Cooking up treats at Forest School

BBQs aren't just for summer. Forest School and Communications Officer Molly Toal chats about the benefits of outdoor cooking with youngsters.

There’s something both exciting and comforting about a campfire, and succeeding in creating fire yourself, without matches, can be very uplifting for one’s self-esteem. The first time I had a go at fire-lighting it took me a good ten minutes to turn a spark into a proper flame. I was tempted to give up but I persevered and after what felt like an eternity, the little piece of cotton wool I was trying to light was suddenly engulfed in fire. It gave me a real sense of accomplishment (and, after a lot of practice, I’m much better at fire-lighting now).

One of the most popular activities at Forest School is having a campfire. The children will often talk about it for weeks in advance and ask at the start of every session, “Are we having a fire today?”

An activity that involves a campfire can offer many benefits to learners’ development. Children gain knowledge and skills in fire-lighting and fire safety, which are both fun and help children learn to manage their own risks. A campfire is also a great opportunity and novel way of introducing learners to cooking. Preparing food and eating together around the fire fosters a sense of camaraderie among the group, promotes fine motor skills (by chopping and stirring), can boosts children’s confidence in their own abilities and can help promote a healthy relationship with food and nature, all of which can benefit learners in wider life.

forest school fire

When we have a snack with our fire, lots of the children particularly enjoying toasting marshmallows and squashing them between biscuits to make smores, but that’s not all you can cook outside. Cooking activities can be tailored to fit with the abilities of your learners – we’ve made smores, bread, soup, cupcakes, chilli, popcorn, vegetable skewers, pancakes and even elderflower cordial at Forest School – all of which have varying levels of difficulty and numbers of ingredients. Depending on the time of year, you can even incorporate foraged or ‘home-grown’ food into your cooking if you have a vegetable or herb garden in your Forest School area. Just make sure you are completely confident that you have identified any foraged food correctly as many wild-growing plants have poisonous lookalikes.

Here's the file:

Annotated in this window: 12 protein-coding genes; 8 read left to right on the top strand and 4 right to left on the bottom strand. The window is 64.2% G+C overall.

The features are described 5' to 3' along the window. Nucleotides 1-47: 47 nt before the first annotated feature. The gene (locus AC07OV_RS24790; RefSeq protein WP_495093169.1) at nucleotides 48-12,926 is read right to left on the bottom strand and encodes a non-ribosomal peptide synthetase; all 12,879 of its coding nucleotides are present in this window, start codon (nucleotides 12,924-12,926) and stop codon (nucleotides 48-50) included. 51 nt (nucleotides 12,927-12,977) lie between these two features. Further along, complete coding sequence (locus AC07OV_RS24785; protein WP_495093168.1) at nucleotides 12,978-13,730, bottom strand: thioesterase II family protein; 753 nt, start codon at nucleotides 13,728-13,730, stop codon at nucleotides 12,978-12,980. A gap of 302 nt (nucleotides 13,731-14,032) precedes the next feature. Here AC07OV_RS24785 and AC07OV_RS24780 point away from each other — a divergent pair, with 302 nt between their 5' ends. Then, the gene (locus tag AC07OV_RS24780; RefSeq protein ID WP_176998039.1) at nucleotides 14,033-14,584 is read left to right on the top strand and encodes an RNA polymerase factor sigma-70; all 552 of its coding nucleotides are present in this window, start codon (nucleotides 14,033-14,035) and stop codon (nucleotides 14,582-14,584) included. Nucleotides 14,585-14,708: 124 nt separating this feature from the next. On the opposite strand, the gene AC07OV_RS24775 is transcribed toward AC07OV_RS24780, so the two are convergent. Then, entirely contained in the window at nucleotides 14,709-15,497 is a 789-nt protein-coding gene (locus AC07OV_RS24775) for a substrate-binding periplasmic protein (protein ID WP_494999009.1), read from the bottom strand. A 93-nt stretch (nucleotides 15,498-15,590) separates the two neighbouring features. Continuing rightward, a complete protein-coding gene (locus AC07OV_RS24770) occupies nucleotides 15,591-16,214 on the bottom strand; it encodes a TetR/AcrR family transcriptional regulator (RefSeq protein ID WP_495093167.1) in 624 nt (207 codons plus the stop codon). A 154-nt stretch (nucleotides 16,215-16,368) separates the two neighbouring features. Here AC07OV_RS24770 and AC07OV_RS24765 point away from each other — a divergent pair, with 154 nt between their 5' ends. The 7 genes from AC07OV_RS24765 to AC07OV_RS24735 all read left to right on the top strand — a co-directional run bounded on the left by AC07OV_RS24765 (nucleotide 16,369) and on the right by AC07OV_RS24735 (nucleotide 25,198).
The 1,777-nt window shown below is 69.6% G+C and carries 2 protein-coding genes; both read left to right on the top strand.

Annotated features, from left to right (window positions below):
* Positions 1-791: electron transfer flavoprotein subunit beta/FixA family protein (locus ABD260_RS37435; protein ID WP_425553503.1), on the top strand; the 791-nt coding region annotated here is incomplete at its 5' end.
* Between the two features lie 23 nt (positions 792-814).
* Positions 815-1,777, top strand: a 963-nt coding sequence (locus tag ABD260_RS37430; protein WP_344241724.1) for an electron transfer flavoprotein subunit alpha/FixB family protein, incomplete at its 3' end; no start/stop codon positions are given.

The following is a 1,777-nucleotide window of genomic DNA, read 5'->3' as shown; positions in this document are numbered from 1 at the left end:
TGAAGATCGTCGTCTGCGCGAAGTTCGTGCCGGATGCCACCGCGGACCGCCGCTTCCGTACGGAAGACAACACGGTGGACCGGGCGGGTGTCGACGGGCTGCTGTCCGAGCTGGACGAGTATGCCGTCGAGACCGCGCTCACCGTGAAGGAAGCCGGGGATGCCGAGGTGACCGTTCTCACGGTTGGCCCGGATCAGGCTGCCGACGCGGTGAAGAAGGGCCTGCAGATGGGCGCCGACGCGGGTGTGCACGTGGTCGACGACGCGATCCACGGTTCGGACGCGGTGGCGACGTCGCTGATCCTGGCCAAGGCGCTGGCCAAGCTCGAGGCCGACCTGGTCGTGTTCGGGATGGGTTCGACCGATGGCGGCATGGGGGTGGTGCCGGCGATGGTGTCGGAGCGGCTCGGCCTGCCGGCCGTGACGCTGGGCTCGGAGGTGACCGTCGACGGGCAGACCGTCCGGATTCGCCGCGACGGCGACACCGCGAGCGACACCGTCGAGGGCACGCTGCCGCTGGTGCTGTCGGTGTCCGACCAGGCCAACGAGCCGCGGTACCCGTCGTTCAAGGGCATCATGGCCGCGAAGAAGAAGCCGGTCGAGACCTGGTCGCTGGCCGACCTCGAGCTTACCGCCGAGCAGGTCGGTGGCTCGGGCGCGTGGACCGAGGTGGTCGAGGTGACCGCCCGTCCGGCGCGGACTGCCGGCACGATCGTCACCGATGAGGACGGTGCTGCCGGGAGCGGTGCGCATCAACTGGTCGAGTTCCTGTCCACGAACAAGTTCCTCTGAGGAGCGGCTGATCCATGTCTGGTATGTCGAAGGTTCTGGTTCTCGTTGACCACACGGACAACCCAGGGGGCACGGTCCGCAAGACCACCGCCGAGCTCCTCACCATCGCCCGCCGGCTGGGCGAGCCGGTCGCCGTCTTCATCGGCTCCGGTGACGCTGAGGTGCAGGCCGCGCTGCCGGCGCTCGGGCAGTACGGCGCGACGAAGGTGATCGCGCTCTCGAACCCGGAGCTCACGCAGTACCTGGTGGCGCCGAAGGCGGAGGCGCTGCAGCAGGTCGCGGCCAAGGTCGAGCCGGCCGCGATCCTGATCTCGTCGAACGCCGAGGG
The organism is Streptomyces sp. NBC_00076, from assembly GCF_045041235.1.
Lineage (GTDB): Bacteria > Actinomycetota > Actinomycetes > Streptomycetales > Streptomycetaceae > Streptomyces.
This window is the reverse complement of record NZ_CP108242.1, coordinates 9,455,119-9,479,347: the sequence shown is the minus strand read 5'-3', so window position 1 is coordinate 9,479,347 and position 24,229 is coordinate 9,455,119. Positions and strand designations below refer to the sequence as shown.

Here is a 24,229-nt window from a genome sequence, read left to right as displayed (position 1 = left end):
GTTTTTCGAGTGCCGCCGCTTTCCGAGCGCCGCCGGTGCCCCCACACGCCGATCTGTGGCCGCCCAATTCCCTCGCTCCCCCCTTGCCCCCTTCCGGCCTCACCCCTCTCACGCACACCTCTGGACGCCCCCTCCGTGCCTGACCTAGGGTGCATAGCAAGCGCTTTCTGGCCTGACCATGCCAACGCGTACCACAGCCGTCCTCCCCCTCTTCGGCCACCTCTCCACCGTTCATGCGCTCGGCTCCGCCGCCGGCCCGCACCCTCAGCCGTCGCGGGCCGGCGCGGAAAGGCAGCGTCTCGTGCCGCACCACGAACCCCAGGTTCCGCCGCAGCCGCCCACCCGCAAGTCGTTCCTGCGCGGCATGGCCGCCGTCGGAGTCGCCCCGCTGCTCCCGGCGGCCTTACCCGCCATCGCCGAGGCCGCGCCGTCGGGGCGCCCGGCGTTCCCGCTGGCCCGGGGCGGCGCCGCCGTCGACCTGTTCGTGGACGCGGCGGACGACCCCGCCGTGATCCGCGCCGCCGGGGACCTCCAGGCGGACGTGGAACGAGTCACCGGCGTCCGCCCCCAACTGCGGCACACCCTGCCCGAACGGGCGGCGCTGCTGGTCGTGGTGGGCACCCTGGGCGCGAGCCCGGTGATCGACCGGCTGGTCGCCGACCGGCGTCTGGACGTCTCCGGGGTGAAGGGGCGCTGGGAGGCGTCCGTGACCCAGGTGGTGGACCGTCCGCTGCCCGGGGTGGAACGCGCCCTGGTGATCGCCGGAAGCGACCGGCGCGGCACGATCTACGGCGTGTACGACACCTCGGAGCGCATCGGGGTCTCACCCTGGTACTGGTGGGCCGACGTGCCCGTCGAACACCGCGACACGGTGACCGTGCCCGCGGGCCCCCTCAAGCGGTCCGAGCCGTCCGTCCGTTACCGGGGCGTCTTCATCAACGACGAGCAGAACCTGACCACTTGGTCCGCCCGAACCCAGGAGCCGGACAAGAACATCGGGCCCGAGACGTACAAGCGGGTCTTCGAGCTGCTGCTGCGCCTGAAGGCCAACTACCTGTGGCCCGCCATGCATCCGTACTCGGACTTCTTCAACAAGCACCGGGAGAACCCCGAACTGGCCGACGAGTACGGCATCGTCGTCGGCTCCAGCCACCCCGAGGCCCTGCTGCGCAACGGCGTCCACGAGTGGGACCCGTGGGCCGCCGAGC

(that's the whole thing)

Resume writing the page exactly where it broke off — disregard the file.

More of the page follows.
This December, we ended our final session with Millstead Primary School in Liverpool by lighting a campfire in Everton Park Nature Garden. With it being winter, there wasn’t anything for us to forage in our Forest School area, and we had toasted marshmallows recently, so after a short discussion we decided to make toast and popcorn.

The children first split some wood with a bushcraft knife and mallet so we had plenty of fuel for our fire. Once the fire was lit, we placed a grill over the top and added our bread. The children watched the bread toasting with patient excitement, shouting out requests for how they liked their toast done. A couple of pieces were a tad scorched at the corners but luckily, in my experience, there’s always someone in a group who loves burned toast. One little boy, Archie, a non-verbal child who has difficulty communicating with others, impressed staff by making a sentence strip with pictures, saying “I want more toast please”. Our mid-morning snack was a big hit with the children and adults alike; the loaf was gone within minutes.

forest school fire popcorn

In the afternoon, it was time to try out popcorn. We started off by heating up a little bit of vegetable oil in a saucepan. Once the oil was hot, we poured in our popcorn kernels, added a spoonful of sugar for flavouring and gave it a stir. We then placed a lid on top and watched with anticipation. It was a tense few minutes waiting to see if our culinary skills would pay off, and then we heard an unmistakable pop. Everyone cheered and had a turn stirring the kernels. Popping pieces kept flying out into the fire when we took the lid off, much to the children’s amusement. Nevertheless, there was plenty of popcorn left for us all to enjoy and we washed it down with some hot chocolate, very carefully made by a young girl in the group.

Everyone really enjoyed their day of outdoor cooking, especially staff from school, who are now thinking up what they can cook up next.

To find out more about our Forest School Project, supported by players of People’s Postcode Lottery, visit our project pages: https://www.lancswt.org.uk/forest-schools-manchester and https://www.lancswt.org.uk/forest-schools-liverpool or email Forest School Project and Communications Officer, Molly Toal at mtoal@lancswt.org.uk.